Interesting story of how a Chinese state-sponsored hacking group is bypassing the RSA SecurID two-factor authentication system.
How they did it remains unclear; although, the Fox-IT team has their theory. They said APT20 stole an RSA SecurID software token from a hacked system, which the Chinese actor then used on its computers to generate valid one-time codes and bypass 2FA at will.
Normally, this wouldn’t be possible. To use one of these software tokens, the user would need to connect a physical (hardware) device to their computer. The device and the software token would then generate a valid 2FA code. If the device was missing, the RSA SecureID software would generate an error.
The Fox-IT team explains how hackers might have gone around this issue:
The software token is generated for a specific system, but of course this system specific value could easily be retrieved by the actor when having access to the system of the victim.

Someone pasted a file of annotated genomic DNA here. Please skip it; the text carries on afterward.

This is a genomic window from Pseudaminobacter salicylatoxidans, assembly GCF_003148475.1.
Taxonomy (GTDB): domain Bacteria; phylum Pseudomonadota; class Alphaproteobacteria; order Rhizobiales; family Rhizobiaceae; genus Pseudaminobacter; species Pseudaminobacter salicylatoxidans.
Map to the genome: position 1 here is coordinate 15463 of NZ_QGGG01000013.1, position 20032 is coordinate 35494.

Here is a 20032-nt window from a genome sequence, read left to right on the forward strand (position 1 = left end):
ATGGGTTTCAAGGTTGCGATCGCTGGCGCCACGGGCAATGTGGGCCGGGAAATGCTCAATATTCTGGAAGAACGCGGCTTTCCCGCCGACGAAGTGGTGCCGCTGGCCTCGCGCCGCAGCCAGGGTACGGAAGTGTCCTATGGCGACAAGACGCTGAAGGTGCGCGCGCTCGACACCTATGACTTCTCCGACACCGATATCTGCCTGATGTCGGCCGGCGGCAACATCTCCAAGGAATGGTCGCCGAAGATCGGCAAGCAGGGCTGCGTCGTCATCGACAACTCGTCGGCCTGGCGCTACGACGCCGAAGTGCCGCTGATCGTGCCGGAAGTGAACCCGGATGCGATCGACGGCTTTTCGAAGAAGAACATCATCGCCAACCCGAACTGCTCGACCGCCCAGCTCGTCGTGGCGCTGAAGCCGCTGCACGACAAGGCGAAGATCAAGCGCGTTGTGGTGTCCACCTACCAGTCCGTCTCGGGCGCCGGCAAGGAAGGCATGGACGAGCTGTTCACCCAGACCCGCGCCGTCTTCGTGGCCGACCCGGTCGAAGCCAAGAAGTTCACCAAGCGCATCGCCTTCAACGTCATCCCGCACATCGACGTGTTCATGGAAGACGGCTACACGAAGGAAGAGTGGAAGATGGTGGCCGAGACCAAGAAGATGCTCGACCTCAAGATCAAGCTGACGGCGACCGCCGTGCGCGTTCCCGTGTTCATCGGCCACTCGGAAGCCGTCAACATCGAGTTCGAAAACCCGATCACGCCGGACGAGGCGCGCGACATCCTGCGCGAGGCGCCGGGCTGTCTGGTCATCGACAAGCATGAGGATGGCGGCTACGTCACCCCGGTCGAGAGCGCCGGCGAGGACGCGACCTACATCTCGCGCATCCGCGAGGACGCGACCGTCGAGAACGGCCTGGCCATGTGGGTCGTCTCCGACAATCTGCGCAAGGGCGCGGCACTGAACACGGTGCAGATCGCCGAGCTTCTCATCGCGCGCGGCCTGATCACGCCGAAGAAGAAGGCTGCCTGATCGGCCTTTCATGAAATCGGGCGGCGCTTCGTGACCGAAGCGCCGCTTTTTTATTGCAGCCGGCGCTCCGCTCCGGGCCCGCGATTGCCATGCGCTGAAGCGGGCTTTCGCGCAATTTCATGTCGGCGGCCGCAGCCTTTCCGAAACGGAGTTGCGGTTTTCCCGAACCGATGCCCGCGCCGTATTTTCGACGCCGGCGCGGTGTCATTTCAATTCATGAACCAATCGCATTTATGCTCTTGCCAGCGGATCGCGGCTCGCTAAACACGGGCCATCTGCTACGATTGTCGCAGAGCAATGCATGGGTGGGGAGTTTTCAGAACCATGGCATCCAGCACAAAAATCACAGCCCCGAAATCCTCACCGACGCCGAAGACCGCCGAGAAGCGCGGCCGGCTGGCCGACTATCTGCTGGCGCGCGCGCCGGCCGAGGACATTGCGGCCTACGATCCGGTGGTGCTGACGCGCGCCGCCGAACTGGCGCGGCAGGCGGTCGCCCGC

As it turns out, the actor does not actually need to go through the trouble of obtaining the victim’s system specific value, because this specific value is only checked when importing the SecurID Token Seed, and has no relation to the seed used to generate actual 2-factor tokens. This means the actor can actually simply patch the check which verifies if the imported soft token was generated for this system, and does not need to bother with stealing the system specific value at all.
In short, all the actor has to do to make use of the 2 factor authentication codes is to steal an RSA SecurID Software Token and to patch 1 instruction, which results in the generation of valid tokens.